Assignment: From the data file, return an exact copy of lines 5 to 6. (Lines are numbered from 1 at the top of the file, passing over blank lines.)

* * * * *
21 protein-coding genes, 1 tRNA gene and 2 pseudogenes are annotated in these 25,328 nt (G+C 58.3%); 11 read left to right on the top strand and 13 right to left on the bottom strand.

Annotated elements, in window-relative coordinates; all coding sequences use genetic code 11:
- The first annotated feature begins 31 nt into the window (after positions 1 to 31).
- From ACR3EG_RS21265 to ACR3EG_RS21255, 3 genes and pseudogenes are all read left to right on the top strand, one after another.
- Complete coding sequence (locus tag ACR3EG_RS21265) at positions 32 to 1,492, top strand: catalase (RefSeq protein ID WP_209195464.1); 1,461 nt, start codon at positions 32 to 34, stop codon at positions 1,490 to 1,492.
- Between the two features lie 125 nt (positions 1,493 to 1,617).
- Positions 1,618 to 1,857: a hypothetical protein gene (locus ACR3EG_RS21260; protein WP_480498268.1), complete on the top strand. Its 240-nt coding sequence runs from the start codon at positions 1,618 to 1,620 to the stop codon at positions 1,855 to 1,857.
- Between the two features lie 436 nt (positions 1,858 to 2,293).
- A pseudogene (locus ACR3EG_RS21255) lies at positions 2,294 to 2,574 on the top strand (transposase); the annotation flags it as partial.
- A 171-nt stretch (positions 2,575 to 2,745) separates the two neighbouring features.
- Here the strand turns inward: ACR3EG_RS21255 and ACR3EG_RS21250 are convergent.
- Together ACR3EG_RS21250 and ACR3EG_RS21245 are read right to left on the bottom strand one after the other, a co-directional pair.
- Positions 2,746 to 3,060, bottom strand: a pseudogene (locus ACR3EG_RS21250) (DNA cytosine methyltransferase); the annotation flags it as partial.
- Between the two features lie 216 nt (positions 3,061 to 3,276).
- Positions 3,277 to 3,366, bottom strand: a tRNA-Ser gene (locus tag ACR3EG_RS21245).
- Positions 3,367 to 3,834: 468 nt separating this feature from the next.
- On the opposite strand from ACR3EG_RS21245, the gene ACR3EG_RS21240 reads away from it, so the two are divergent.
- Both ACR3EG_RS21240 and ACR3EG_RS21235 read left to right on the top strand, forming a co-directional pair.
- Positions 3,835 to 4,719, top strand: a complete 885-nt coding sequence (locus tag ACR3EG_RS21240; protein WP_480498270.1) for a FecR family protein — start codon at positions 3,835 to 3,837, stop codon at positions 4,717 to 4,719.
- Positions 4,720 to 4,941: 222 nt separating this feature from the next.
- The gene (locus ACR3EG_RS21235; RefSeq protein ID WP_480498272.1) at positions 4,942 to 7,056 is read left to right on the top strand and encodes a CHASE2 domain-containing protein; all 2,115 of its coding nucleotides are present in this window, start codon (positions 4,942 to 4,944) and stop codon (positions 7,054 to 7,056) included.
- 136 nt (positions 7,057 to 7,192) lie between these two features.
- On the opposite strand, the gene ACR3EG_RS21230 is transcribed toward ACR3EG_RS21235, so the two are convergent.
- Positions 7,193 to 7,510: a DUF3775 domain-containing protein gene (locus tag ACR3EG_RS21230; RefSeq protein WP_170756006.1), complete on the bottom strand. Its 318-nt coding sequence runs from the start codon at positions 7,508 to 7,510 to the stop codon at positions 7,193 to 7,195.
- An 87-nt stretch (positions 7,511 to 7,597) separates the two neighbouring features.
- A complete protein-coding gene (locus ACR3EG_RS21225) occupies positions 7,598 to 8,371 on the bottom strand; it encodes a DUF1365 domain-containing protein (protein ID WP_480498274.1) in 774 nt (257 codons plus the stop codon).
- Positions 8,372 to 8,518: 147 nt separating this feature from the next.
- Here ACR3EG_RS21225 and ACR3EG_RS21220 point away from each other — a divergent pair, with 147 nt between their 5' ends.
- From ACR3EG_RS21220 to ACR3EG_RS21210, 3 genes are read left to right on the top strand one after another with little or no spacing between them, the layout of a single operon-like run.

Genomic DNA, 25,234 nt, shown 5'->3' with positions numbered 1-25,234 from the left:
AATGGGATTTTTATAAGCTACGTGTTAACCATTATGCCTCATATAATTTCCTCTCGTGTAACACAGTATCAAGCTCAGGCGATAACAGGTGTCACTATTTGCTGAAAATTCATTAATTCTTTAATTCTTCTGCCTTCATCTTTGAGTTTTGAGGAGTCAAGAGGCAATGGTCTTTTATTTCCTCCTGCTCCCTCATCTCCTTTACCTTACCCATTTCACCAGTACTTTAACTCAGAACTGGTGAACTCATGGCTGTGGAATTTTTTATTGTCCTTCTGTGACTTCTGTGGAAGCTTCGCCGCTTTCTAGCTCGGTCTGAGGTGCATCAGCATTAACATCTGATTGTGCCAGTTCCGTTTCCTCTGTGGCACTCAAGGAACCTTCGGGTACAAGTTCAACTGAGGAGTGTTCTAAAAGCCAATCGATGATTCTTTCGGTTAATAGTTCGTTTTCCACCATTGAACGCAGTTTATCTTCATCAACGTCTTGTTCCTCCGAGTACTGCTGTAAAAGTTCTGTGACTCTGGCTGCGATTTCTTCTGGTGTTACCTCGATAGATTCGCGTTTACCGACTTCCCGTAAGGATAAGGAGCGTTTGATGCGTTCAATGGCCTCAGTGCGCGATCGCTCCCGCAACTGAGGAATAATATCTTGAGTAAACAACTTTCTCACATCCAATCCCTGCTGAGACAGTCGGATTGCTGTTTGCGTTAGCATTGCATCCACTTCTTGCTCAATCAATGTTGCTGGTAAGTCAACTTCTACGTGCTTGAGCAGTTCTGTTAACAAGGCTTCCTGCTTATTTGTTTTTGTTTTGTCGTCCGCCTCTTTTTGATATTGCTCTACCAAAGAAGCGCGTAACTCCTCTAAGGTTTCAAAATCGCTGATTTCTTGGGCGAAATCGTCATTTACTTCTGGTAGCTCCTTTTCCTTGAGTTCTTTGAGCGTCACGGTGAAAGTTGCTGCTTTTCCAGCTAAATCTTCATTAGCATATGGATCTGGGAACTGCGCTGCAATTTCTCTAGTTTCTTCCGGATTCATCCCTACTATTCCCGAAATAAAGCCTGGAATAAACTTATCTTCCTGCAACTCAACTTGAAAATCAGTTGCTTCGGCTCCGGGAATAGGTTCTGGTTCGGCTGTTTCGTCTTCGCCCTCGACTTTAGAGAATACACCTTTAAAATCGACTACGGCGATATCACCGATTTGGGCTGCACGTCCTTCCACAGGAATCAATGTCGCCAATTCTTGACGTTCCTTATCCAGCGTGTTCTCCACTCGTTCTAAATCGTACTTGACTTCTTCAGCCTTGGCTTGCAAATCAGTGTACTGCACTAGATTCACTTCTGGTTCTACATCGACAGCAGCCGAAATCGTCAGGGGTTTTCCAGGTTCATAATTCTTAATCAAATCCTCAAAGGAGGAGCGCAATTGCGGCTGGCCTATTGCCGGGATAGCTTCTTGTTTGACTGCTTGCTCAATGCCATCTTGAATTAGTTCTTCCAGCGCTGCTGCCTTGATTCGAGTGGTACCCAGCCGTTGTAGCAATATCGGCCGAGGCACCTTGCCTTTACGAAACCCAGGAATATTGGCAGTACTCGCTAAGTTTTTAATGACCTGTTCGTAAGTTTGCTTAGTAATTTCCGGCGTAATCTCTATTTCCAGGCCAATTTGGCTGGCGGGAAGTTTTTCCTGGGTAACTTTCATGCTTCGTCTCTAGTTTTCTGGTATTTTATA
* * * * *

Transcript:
- Complete coding sequence (locus tag ACR3EG_RS21265) at positions 32 to 1,492, top strand: catalase (RefSeq protein ID WP_209195464.1); 1,461 nt, start codon at positions 32 to 34, stop codon at positions 1,490 to 1,492.
- Between the two features lie 125 nt (positions 1,493 to 1,617).